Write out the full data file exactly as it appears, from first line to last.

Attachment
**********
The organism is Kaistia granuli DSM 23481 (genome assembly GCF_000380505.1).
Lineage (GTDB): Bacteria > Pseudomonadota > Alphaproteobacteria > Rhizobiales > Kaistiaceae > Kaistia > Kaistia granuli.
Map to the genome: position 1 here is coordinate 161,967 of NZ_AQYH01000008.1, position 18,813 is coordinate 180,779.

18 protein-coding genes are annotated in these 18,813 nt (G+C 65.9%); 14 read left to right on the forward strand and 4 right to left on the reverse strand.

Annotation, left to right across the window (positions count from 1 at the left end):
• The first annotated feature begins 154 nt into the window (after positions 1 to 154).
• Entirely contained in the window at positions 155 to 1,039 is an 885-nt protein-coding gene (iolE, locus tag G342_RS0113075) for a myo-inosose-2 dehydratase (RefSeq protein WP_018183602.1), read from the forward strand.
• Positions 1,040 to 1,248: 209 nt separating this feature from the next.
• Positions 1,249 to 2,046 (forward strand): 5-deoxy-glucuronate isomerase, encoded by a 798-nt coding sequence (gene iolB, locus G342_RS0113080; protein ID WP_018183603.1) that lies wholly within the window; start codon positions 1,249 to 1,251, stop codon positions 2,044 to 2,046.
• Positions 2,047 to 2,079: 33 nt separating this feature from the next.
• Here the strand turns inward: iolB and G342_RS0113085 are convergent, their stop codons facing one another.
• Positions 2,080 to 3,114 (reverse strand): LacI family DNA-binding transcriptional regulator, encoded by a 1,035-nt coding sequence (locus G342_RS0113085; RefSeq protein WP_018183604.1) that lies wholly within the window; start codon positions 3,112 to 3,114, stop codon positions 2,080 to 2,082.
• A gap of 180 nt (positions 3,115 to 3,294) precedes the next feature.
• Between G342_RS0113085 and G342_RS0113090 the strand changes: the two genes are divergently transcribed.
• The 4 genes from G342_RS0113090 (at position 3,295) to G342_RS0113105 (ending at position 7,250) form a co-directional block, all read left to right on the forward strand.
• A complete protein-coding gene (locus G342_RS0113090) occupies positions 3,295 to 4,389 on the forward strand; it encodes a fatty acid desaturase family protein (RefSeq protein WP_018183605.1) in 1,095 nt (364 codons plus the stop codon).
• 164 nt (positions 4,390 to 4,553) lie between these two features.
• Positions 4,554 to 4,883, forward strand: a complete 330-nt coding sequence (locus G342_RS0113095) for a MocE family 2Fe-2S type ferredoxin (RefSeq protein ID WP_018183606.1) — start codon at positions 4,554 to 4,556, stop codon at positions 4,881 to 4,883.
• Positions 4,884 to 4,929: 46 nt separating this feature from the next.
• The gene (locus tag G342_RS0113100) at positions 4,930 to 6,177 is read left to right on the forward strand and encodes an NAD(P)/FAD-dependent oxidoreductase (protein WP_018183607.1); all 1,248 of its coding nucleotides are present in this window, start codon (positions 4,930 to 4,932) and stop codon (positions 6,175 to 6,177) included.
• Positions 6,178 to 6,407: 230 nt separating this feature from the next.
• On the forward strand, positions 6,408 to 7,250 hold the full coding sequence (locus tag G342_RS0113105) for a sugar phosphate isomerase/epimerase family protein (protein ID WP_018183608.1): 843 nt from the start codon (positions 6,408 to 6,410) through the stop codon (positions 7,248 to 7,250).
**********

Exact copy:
The organism is Kaistia granuli DSM 23481 (genome assembly GCF_000380505.1).
Lineage (GTDB): Bacteria > Pseudomonadota > Alphaproteobacteria > Rhizobiales > Kaistiaceae > Kaistia > Kaistia granuli.
Map to the genome: position 1 here is coordinate 161,967 of NZ_AQYH01000008.1, position 18,813 is coordinate 180,779.

18 protein-coding genes are annotated in these 18,813 nt (G+C 65.9%); 14 read left to right on the forward strand and 4 right to left on the reverse strand.

Annotation, left to right across the window (positions count from 1 at the left end):
• The first annotated feature begins 154 nt into the window (after positions 1 to 154).
• Entirely contained in the window at positions 155 to 1,039 is an 885-nt protein-coding gene (iolE, locus tag G342_RS0113075) for a myo-inosose-2 dehydratase (RefSeq protein WP_018183602.1), read from the forward strand.
• Positions 1,040 to 1,248: 209 nt separating this feature from the next.
• Positions 1,249 to 2,046 (forward strand): 5-deoxy-glucuronate isomerase, encoded by a 798-nt coding sequence (gene iolB, locus G342_RS0113080; protein ID WP_018183603.1) that lies wholly within the window; start codon positions 1,249 to 1,251, stop codon positions 2,044 to 2,046.
• Positions 2,047 to 2,079: 33 nt separating this feature from the next.
• Here the strand turns inward: iolB and G342_RS0113085 are convergent, their stop codons facing one another.
• Positions 2,080 to 3,114 (reverse strand): LacI family DNA-binding transcriptional regulator, encoded by a 1,035-nt coding sequence (locus G342_RS0113085; RefSeq protein WP_018183604.1) that lies wholly within the window; start codon positions 3,112 to 3,114, stop codon positions 2,080 to 2,082.
• A gap of 180 nt (positions 3,115 to 3,294) precedes the next feature.
• Between G342_RS0113085 and G342_RS0113090 the strand changes: the two genes are divergently transcribed.
• The 4 genes from G342_RS0113090 (at position 3,295) to G342_RS0113105 (ending at position 7,250) form a co-directional block, all read left to right on the forward strand.
• A complete protein-coding gene (locus G342_RS0113090) occupies positions 3,295 to 4,389 on the forward strand; it encodes a fatty acid desaturase family protein (RefSeq protein WP_018183605.1) in 1,095 nt (364 codons plus the stop codon).
• 164 nt (positions 4,390 to 4,553) lie between these two features.
• Positions 4,554 to 4,883, forward strand: a complete 330-nt coding sequence (locus G342_RS0113095) for a MocE family 2Fe-2S type ferredoxin (RefSeq protein ID WP_018183606.1) — start codon at positions 4,554 to 4,556, stop codon at positions 4,881 to 4,883.
• Positions 4,884 to 4,929: 46 nt separating this feature from the next.
• The gene (locus tag G342_RS0113100) at positions 4,930 to 6,177 is read left to right on the forward strand and encodes an NAD(P)/FAD-dependent oxidoreductase (protein WP_018183607.1); all 1,248 of its coding nucleotides are present in this window, start codon (positions 4,930 to 4,932) and stop codon (positions 6,175 to 6,177) included.
• Positions 6,178 to 6,407: 230 nt separating this feature from the next.
• On the forward strand, positions 6,408 to 7,250 hold the full coding sequence (locus tag G342_RS0113105) for a sugar phosphate isomerase/epimerase family protein (protein ID WP_018183608.1): 843 nt from the start codon (positions 6,408 to 6,410) through the stop codon (positions 7,248 to 7,250).